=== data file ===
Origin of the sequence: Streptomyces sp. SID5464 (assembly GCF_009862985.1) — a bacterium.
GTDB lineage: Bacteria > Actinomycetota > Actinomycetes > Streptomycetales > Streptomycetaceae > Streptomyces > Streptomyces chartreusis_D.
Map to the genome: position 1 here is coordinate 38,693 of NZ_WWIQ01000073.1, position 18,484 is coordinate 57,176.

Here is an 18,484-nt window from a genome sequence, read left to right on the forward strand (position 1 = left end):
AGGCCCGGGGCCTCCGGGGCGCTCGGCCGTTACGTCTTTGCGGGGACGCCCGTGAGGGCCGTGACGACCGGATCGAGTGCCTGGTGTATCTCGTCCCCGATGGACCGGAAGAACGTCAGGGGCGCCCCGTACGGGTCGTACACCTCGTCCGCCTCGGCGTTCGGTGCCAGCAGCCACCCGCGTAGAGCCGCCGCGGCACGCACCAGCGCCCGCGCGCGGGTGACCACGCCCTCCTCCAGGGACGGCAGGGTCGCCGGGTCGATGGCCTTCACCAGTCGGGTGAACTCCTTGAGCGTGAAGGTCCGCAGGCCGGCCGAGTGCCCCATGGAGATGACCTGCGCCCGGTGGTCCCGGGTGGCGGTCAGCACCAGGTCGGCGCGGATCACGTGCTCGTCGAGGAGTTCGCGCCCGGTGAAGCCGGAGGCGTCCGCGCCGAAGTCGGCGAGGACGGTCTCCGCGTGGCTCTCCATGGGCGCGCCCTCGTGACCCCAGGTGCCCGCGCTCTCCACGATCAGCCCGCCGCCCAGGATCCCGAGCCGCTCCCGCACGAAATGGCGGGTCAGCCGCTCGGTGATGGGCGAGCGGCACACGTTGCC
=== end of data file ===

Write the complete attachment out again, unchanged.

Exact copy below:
Origin of the sequence: Streptomyces sp. SID5464 (assembly GCF_009862985.1) — a bacterium.
GTDB lineage: Bacteria > Actinomycetota > Actinomycetes > Streptomycetales > Streptomycetaceae > Streptomyces > Streptomyces chartreusis_D.
Map to the genome: position 1 here is coordinate 38,693 of NZ_WWIQ01000073.1, position 18,484 is coordinate 57,176.

Here is an 18,484-nt window from a genome sequence, read left to right on the forward strand (position 1 = left end):
AGGCCCGGGGCCTCCGGGGCGCTCGGCCGTTACGTCTTTGCGGGGACGCCCGTGAGGGCCGTGACGACCGGATCGAGTGCCTGGTGTATCTCGTCCCCGATGGACCGGAAGAACGTCAGGGGCGCCCCGTACGGGTCGTACACCTCGTCCGCCTCGGCGTTCGGTGCCAGCAGCCACCCGCGTAGAGCCGCCGCGGCACGCACCAGCGCCCGCGCGCGGGTGACCACGCCCTCCTCCAGGGACGGCAGGGTCGCCGGGTCGATGGCCTTCACCAGTCGGGTGAACTCCTTGAGCGTGAAGGTCCGCAGGCCGGCCGAGTGCCCCATGGAGATGACCTGCGCCCGGTGGTCCCGGGTGGCGGTCAGCACCAGGTCGGCGCGGATCACGTGCTCGTCGAGGAGTTCGCGCCCGGTGAAGCCGGAGGCGTCCGCGCCGAAGTCGGCGAGGACGGTCTCCGCGTGGCTCTCCATGGGCGCGCCCTCGTGACCCCAGGTGCCCGCGCTCTCCACGATCAGCCCGCCGCCCAGGATCCCGAGCCGCTCCCGCACGAAATGGCGGGTCAGCCGCTCGGTGATGGGCGAGCGGCACACGTTGCC